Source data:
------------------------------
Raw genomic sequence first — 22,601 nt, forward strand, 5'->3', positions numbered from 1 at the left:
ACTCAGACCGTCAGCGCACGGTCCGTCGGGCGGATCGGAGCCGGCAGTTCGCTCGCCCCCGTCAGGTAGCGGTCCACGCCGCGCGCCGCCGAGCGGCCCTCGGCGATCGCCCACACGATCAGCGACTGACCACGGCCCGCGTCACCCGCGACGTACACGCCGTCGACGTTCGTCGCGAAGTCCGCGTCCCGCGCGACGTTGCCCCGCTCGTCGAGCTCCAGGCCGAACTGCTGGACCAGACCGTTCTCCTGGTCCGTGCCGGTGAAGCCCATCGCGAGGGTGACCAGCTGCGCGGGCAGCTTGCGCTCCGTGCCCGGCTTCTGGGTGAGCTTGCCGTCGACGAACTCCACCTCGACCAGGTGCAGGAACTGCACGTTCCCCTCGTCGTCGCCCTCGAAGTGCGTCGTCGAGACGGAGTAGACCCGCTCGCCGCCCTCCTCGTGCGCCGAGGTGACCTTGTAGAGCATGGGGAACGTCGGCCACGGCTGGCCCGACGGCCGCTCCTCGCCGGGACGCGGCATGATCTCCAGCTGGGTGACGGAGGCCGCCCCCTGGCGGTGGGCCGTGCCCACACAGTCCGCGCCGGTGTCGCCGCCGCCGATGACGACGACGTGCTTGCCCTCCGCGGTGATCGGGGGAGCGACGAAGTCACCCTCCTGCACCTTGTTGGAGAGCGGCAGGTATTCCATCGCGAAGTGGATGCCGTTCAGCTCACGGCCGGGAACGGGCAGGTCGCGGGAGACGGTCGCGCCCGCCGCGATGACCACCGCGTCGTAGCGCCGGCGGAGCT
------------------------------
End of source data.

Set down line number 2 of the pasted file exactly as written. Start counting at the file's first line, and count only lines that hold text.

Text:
ACTCAGACCGTCAGCGCACGGTCCGTCGGGCGGATCGGAGCCGGCAGTTCGCTCGCCCCCGTCAGGTAGCGGTCCACGCCGCGCGCCGCCGAGCGGCCCTCGGCGATCGCCCACACGATCAGCGACTGACCACGGCCCGCGTCACCCGCGACGTACACGCCGTCGACGTTCGTCGCGAAGTCCGCGTCCCGCGCGACGTTGCCCCGCTCGTCGAGCTCCAGGCCGAACTGCTGGACCAGACCGTTCTCCTGGTCCGTGCCGGTGAAGCCCATCGCGAGGGTGACCAGCTGCGCGGGCAGCTTGCGCTCCGTGCCCGGCTTCTGGGTGAGCTTGCCGTCGACGAACTCCACCTCGACCAGGTGCAGGAACTGCACGTTCCCCTCGTCGTCGCCCTCGAAGTGCGTCGTCGAGACGGAGTAGACCCGCTCGCCGCCCTCCTCGTGCGCCGAGGTGACCTTGTAGAGCATGGGGAACGTCGGCCACGGCTGGCCCGACGGCCGCTCCTCGCCGGGACGCGGCATGATCTCCAGCTGGGTGACGGAGGCCGCCCCCTGGCGGTGGGCCGTGCCCACACAGTCCGCGCCGGTGTCGCCGCCGCCGATGACGACGACGTGCTTGCCCTCCGCGGTGATCGGGGGAGCGACGAAGTCACCCTCCTGCACCTTGTTGGAGAGCGGCAGGTATTCCATCGCGAAGTGGATGCCGTTCAGCTCACGGCCGGGAACGGGCAGGTCGCGGGAGACGGTCGCGCCCGCCGCGATGACCACCGCGTCGTAGCGCCGGCGGAGCT